What It Takes to Be the Next-Generation Weather Ground System
Thirteen years ago this November, Harris was awarded a one-year study contract from the National Oceanic and Atmospheric Administration (NOAA) to explore the application of our advanced ground data processing and command and control solutions for the nation’s next-generation geostationary weather satellite mission.
It was an exciting challenge. “GOES-R represents a quantum leap in the timeliness, quantity, and accuracy of remotely sensed meteorological data,” said Bob Henry, our business segment president at the time. With breakthrough space-based sensor capability collecting more data faster, we knew it would take a ground system equally transformational to deliver the advancements expected by NOAA and the nation.
Eventually, our enterprise ground system solution won us the GOES-R ground segment and systems integrator assignments. Our experience in large-aperture communication solutions led to our selection for the ground antenna segment contract as well. Now installed, integrated, and tested, the complete GOES-R ground system is poised to help deliver a new era in weather forecasting.
Here are three key attributes to look for in NOAA’s next-generation weather ground system.
1. Unprecedented Processing Capability and a Flexible Enterprise Architecture
Of all NOAA Earth-observing systems, GOES-R has by far the most demanding ground processing requirements. The ground system has to ingest, process, and distribute 10 times more data six times faster than the previous GOES system. To state this a bit differently, the instruments aboard one GOES-R satellite will produce more data in six months than all NOAA environmental satellites over the last 41 years!
But receiving and processing the continuous flow of imagery and atmospheric measurements of Earth’s Western Hemisphere—and space weather monitoring data as well—and then distributing the resulting products are only part of what the GOES-R ground system does. There is also mission management, which includes monitoring satellite and instrument operations, health, and safety; mission planning; and orbit control. Plus there is enterprise management, which NOAA calls the “glue” that links ground segment functions.
To support all of these functions, Harris designed a system that embraces the principles of enterprise architecture, like shared common services for infrastructure, monitoring, control, and security. Because the GOES-R Series Program (GOES-R through GOES-U) is expected to extend over the next 20 years, Harris designed the ground system to be highly scalable and flexible to accommodate growth and easily incorporate new sensors, science, and missions.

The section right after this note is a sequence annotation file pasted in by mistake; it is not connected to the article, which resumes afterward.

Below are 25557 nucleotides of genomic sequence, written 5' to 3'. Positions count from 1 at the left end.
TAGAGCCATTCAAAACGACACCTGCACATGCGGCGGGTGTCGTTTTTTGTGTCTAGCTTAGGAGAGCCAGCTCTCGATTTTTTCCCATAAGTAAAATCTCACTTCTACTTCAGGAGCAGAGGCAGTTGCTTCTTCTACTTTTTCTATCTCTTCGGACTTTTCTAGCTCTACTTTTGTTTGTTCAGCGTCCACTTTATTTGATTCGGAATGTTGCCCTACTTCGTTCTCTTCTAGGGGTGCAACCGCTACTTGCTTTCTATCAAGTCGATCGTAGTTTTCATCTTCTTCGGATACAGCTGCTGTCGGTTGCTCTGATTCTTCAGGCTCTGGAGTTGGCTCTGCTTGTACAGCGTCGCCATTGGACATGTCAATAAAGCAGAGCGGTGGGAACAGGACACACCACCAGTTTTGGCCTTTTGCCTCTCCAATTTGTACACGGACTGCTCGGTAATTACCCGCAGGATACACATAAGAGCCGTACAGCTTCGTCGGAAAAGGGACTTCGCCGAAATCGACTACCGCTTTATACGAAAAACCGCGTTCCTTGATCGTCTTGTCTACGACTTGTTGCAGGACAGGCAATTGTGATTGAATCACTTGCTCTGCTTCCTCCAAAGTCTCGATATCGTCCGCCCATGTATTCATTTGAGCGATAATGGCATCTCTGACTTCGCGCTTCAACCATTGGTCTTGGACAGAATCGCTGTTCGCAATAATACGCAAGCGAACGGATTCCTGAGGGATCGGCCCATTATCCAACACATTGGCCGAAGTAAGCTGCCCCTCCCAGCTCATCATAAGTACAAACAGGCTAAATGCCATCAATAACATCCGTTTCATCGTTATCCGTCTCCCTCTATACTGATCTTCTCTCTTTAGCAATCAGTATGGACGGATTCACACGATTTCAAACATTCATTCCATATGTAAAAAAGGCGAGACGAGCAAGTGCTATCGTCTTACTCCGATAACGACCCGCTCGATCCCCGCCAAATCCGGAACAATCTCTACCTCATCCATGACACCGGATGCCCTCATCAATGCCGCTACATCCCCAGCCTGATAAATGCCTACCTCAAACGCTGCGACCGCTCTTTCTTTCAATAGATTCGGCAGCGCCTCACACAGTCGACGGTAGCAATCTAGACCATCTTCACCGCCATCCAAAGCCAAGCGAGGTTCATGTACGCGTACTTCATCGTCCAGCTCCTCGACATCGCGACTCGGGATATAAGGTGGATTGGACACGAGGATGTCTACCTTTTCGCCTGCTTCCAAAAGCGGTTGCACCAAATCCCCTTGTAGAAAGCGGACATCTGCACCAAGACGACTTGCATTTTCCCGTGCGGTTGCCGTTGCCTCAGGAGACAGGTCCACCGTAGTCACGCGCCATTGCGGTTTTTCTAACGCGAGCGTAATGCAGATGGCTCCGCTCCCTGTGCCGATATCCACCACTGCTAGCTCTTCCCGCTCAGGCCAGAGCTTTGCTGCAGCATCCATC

2. Ability to Evolve, Lower Life-cycle Costs
The GOES-R ground system requires a high-performance computing environment for processing the vast quantities of data from the satellite’s advanced instruments. Harris took this one step further by using commodity hardware to deliver the supercomputer power, making the system highly scalable (horizontally and vertically).
We also designed the ground system with a service-oriented architecture and open-standards interfaces. Coupling commodity components with this vendor-neutral architecture gives NOAA maximum flexibility for upgrades and technology refreshes, and it lowers life-cycle costs.
A plug-and-play software infrastructure allows new and/or modified algorithms to be inserted into the ground system enterprise without affecting operations. And an enterprise management dashboard provides transparency into all services within the enterprise and consolidates them for easier management.
3. Multi-mission Capability
One of the key attributes of the GOES-R ground system is that it can support multiple satellite missions regardless of the type of Earth orbit. As a result, the system helps eliminate costly and inefficient operational stovepipes and redundant capabilities.
To enable this capability, we leveraged an off-the-shelf telemetry, tracking, and command solution with proven scalability. We designed the system architecture to be able to accommodate different mission requirements, allow for the quick integration of new capabilities (e.g., sensors, technologies, processing algorithms), and share those capabilities across an enterprise.
The takeaway from all of this? The GOES-R ground system was built with evolution in mind. It is scalable, extensible, and extendable in order to adapt easily to new and innovative technologies that improve system performance and reliability. And it maximizes the use of commodity components and shared services for a lower total cost of ownership.
Read more about Harris’ involvement in the GOES-R mission.